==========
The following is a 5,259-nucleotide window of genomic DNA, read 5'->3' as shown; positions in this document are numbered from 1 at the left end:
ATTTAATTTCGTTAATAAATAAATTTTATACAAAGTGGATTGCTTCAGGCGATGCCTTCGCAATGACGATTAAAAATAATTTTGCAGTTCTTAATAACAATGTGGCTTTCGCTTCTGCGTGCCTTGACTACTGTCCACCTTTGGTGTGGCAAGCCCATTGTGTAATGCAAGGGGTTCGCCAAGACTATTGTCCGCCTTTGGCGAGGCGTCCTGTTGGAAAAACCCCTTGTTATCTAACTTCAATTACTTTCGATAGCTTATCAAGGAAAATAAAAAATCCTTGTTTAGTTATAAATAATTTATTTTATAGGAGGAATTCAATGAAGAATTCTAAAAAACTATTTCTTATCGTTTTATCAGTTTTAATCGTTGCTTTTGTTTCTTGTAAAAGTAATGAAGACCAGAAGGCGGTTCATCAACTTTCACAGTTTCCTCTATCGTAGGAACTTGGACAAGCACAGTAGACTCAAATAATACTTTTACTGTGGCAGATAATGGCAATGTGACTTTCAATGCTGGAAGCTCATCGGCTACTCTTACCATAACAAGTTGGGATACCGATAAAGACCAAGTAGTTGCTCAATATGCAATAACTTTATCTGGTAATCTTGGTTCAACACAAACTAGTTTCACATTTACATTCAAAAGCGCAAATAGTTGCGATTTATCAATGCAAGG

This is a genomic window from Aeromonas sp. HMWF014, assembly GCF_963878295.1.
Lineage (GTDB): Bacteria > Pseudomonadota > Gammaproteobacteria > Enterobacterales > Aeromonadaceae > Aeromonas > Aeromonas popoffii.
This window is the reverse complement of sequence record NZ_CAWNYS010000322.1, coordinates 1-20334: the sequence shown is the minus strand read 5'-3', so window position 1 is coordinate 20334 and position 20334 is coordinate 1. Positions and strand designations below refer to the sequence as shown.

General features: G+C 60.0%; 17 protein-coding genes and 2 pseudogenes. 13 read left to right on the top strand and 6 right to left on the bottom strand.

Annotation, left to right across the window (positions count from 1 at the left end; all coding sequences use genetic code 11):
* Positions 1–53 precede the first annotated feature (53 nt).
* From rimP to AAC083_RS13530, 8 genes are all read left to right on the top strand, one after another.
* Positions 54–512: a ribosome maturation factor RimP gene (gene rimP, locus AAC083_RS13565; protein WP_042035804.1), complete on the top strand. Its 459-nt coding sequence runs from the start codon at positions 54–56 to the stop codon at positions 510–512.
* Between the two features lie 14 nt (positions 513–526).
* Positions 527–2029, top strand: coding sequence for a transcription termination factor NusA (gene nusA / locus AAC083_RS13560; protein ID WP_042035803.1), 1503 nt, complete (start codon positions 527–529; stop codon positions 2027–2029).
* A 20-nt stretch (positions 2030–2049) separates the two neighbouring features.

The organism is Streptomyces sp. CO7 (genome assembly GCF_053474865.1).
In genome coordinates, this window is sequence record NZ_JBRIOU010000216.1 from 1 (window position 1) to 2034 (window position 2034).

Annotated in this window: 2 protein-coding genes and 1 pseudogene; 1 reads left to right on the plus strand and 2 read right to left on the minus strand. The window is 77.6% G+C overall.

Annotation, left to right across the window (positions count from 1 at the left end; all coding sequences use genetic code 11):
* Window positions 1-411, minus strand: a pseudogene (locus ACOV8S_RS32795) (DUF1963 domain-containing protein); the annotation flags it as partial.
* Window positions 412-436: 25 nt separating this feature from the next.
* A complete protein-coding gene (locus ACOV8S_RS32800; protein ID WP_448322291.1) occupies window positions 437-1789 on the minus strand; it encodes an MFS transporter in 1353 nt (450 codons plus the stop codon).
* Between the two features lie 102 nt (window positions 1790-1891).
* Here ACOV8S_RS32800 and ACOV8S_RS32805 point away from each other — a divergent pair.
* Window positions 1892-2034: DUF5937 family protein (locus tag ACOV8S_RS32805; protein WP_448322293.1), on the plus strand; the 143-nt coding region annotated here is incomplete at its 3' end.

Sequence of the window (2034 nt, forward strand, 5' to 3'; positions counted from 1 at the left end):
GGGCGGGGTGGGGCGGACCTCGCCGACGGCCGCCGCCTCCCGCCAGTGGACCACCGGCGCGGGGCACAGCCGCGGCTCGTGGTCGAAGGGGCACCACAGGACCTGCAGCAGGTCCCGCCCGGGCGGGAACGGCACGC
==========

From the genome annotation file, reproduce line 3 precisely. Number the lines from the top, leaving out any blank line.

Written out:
This is a genomic window from Aeromonas sp. HMWF014, assembly GCF_963878295.1.